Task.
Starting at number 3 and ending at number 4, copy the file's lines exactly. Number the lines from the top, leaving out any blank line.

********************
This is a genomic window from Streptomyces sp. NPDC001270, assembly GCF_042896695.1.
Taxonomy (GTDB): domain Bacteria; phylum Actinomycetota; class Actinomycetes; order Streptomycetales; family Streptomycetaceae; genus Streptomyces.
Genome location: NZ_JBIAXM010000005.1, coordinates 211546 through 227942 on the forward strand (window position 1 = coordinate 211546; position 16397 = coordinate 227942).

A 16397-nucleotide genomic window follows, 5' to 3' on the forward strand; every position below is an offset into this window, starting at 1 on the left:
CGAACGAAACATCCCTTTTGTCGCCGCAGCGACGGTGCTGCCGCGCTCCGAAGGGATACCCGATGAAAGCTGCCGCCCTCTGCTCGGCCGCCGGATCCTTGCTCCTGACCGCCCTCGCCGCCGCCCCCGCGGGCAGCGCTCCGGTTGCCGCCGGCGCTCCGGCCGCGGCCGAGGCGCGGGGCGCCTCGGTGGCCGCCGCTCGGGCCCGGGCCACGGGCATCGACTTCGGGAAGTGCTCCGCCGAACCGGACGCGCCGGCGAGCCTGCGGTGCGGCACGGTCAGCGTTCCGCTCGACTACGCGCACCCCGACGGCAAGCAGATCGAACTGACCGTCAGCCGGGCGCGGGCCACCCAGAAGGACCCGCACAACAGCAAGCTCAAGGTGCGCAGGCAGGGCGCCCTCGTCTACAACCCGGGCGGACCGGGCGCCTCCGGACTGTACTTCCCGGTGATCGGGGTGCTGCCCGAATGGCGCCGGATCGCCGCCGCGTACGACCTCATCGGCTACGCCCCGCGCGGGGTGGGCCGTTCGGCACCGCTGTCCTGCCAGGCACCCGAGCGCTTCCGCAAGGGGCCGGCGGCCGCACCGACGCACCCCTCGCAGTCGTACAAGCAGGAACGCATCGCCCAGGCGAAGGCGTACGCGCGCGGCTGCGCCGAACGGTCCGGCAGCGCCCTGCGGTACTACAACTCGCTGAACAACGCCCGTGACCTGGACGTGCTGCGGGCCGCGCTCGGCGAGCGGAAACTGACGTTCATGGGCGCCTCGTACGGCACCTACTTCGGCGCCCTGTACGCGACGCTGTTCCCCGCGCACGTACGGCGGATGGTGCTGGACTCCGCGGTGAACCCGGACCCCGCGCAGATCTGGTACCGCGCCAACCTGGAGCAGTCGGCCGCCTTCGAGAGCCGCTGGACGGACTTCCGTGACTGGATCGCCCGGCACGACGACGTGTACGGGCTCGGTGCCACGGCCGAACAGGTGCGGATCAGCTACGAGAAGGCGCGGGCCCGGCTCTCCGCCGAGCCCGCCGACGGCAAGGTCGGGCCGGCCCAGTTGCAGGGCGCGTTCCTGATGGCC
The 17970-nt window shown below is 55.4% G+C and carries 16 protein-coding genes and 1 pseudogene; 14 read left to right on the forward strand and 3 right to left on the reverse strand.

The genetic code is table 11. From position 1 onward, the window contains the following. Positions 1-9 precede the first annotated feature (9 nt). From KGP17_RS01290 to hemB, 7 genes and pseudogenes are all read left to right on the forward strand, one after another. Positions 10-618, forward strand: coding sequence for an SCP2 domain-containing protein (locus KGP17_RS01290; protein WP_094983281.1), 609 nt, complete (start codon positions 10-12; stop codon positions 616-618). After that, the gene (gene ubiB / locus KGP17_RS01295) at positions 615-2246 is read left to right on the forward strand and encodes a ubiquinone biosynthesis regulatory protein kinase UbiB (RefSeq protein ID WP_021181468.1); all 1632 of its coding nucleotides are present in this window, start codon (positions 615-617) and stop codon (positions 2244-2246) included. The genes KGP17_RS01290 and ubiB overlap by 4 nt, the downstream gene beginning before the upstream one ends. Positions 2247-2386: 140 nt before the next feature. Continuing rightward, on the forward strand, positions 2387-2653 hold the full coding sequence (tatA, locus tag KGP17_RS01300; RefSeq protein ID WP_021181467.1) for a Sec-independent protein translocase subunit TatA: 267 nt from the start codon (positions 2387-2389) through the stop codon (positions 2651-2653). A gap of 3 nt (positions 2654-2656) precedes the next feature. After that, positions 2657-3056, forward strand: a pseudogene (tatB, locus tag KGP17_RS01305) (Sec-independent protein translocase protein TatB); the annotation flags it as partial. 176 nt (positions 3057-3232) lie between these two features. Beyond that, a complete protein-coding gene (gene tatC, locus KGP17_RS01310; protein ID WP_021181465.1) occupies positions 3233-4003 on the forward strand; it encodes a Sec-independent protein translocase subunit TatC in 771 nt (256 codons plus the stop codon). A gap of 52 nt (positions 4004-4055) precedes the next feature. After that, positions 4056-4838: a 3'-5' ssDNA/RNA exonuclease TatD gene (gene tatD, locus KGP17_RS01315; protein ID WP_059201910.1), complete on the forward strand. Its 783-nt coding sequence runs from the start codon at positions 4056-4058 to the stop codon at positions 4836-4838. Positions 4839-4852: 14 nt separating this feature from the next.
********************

Genome location: NZ_JBIAXM010000005.1, coordinates 211546 through 227942 on the forward strand (window position 1 = coordinate 211546; position 16397 = coordinate 227942).

A 16397-nucleotide genomic window follows, 5' to 3' on the forward strand; every position below is an offset into this window, starting at 1 on the left: